The U.S. currently taxes both labor income (wages and salaries) and capital income (interest, dividends and capital gains).
This approach punishes labor effort and savings, but the latter effect is the more pernicious. Savings finances capital formation and research and development, which are crucial for economic growth.
The usual objection to eliminating taxes on capital income is that it would largely benefit high-income households, who get much of their income from interest, dividends and capital gains.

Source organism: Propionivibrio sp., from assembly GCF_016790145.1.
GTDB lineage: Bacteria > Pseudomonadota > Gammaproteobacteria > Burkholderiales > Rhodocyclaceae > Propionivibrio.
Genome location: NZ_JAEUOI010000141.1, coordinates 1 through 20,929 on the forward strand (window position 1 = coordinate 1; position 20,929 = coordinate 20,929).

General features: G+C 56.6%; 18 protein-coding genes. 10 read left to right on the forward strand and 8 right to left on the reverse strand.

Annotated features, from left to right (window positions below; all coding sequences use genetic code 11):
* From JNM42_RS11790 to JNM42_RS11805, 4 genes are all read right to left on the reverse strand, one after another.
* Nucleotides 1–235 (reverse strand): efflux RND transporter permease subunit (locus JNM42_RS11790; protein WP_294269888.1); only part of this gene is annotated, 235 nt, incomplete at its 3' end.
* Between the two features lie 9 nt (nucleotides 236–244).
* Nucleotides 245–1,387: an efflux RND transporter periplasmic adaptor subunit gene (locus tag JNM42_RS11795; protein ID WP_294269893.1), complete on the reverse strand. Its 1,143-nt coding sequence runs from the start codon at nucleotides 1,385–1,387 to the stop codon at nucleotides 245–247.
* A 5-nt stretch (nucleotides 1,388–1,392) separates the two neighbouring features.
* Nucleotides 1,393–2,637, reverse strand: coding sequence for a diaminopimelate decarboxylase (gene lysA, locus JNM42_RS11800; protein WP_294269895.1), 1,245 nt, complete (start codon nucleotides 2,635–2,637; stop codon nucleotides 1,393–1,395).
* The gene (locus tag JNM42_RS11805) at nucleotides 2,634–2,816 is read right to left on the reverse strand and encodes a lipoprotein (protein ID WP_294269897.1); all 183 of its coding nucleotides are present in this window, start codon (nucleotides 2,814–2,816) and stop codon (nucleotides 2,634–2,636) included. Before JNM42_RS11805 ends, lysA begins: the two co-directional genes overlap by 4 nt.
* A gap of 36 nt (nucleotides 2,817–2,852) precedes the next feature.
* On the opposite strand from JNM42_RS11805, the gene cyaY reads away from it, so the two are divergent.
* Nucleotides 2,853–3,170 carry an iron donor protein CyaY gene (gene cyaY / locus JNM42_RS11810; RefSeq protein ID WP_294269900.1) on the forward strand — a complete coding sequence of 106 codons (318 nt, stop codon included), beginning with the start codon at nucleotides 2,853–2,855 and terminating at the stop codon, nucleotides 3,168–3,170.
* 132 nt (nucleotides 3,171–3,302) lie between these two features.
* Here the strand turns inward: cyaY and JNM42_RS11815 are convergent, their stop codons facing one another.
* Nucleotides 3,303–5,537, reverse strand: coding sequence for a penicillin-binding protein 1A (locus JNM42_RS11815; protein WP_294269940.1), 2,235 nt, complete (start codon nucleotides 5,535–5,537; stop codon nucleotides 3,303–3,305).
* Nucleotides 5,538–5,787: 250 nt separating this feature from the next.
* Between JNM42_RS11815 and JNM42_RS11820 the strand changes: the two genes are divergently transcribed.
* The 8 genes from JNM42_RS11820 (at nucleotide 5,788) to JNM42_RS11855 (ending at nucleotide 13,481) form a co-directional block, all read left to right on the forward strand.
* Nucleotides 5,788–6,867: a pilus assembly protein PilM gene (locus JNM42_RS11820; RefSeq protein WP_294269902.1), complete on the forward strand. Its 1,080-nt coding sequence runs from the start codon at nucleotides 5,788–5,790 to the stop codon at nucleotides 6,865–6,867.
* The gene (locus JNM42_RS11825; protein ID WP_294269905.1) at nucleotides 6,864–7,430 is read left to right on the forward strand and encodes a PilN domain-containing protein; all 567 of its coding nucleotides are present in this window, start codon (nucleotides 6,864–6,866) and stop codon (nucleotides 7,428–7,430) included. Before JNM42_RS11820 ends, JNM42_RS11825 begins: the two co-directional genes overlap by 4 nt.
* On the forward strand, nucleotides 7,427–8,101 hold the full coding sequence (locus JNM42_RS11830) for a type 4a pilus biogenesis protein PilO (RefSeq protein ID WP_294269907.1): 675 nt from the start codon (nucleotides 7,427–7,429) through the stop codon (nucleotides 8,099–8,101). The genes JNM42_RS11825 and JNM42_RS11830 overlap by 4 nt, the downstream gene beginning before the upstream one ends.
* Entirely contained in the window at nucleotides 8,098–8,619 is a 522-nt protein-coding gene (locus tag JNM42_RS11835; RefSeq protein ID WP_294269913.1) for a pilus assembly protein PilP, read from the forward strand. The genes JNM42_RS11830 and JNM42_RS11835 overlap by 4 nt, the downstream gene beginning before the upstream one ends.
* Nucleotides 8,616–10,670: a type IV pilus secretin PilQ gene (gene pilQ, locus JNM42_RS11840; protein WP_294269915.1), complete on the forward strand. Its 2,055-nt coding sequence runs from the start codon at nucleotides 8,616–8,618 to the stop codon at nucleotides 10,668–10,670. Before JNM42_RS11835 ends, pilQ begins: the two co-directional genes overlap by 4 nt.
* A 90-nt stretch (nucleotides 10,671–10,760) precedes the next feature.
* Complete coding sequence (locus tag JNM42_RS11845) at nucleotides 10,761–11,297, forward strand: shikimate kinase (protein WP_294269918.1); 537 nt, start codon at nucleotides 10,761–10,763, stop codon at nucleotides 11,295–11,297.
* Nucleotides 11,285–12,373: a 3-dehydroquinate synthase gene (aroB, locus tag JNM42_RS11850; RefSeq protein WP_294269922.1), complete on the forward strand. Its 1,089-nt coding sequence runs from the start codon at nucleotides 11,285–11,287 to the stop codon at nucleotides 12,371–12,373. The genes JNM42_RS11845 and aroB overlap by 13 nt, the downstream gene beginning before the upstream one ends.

The fairness objection is not convincing, however, because American taxation of capital income leads capital to countries with lower rates of taxation. The big losers are then the people who might have earned wages and salaries in the businesses using that capital. The impact of capital taxation on the distribution of wealth is thus ambiguous in theory, and it appears to be small in practice.
Paul Ryan may have a hard time convincing the country to repeal taxation of interest, dividends and capital gains, since this approach looks like an excuse to reward the rich. On the basis of standard economics, however, Ryan is on firm ground.